). The pathogenesis of LU is thought to be a hypersensitivity immune response to a viral or bacterial illness that results in the formation of immune complexes in the dermal vessels causing microthrombi that eventually lead to painful necrotizing ulcers (
      • Moise A.
      • Nervo P.
      • Doyen J.
      • Kridelka F.
      • Maquet J.
      • Vandenbossche G.
      Ulcer of Lipschutz, a rare and unknown cause of genital ulceration.
      ). LUs are a self-limiting condition, with spontaneous healing typically in 2–6 weeks. Treatment is focused on supportive care, including managing pain, mitigating secondary infection, and providing patient reassurance and anticipatory guidance (
      • Wojcicki A.V.
      • O'Brien K.L.F
      Vulvar aphthous ulcer in an adolescent after Pfizer-BioNTech (BNT162b2) COVID-19 vaccination.
      ;
      • Wyles S.P.
      • Lehman J.S.
      • Lohse C.M.
      • Bruce A.J.
      • Torgerson R.R.
      Recurrence of genital aphthosis in girls: A retrospective analysis.
      ). Evidence suggests that LUs may be a precursor to certain autoimmune conditions (
      • Polito A.
      • Morley C.
      Lipschutz ulcers: A rare, but important diagnosis in young females presenting with acute genital ulcerations.
      ). Regularly scheduled health supervision visits are encouraged to optimize early diagnosis and treatment of new disease processes. Acute genital ulcers have been reported following Epstein-Barr virus, cytomegalovirus, influenza A and B, adenovirus, Mycoplasma pneumonia, and now SARS-CoV-2 infection and vaccination (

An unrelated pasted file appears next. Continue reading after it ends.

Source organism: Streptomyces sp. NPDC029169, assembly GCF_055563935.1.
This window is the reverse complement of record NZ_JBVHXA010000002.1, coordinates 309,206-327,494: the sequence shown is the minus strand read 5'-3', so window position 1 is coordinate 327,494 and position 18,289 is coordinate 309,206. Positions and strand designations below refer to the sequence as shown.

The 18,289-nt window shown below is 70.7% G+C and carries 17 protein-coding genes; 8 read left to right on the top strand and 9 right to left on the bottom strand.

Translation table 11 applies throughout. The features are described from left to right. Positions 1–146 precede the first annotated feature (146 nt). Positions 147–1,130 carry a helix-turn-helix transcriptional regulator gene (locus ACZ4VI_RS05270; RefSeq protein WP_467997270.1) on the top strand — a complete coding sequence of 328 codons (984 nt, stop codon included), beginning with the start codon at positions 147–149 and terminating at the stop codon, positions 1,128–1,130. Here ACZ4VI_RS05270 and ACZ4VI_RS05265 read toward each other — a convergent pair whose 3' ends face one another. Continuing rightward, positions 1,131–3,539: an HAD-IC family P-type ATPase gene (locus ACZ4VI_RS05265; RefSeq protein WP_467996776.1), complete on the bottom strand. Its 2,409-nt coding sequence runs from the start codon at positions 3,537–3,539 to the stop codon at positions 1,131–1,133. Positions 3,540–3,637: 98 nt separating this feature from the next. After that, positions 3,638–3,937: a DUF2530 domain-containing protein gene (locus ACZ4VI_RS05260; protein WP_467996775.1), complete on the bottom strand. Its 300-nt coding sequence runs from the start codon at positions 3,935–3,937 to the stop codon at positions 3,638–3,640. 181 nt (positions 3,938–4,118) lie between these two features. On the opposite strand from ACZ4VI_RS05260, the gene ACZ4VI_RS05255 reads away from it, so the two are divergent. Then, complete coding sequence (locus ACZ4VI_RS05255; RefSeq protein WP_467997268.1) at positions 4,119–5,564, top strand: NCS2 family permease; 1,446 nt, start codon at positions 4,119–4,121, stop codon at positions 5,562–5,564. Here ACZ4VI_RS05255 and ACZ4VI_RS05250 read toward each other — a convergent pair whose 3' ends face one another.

• Hsu T.
      • Sink J.R.
      • Alaniz V.I.
      • Zheng L.
      • Mancini A.J.
      Acute genital ulceration after severe acute respiratory syndrome coronavirus 2 vaccination and infection.
      ;
      • Wojcicki A.V.
      • O'Brien K.L.F
      Vulvar aphthous ulcer in an adolescent after Pfizer-BioNTech (BNT162b2) COVID-19 vaccination.
      ). The most common cause of genital ulcers in young, sexually active females is either genital herpes or syphilis. LUs are a diagnosis of exclusion, so it is important to rule out other causes of genital ulcers before making the diagnosis. Conversely, it is important to consider the diagnosis of LUs in sexually inactive females to avoid misdiagnosis and emotional distress.

      GENITAL ULCERS IN SEXUALLY TRANSMITTED INFECTIONS

      Genital herpes, caused by HSV, is a common sexually transmitted infection that is more common in women than men. Herpes lesions typically appear as one or more vesicles on or around the genitals or rectum. The average incubation period for initial herpes infection is 4 days (ranging from 2 to 12) after exposure. The vesicles open, leaving painful ulcers that take 2–4 weeks to heal. Systemic symptoms of an initial herpes outbreak can include fever, body aches, swollen lymph nodes, and headache (

      Centers for Disease Control and Prevention. (2021). Genital herpes – CDC detailed fact sheet. Retrieved from https://www.cdc.gov/std/herpes/stdfact-herpes-detailed.htm

      ). Syphilis is a sexually transmitted infection that develops in stages (primary, secondary, latent, and tertiary), and each stage has different symptoms. During the primary stage of syphilis, single or multiple lesions develop where syphilis enters the body; in women, this is usually around the vagina or rectum. These sores are normally firm, round, and painless, lasting 3–6 weeks regardless of treatment (

      Centers for Disease Control and Prevention. (2022). Syphilis – CDC detailed fact sheet. Retrieved from https://www.cdc.gov/std/syphilis/stdfact-syphilis-detailed.htm

      ).

      EVIDENCE-BASED MANAGEMENT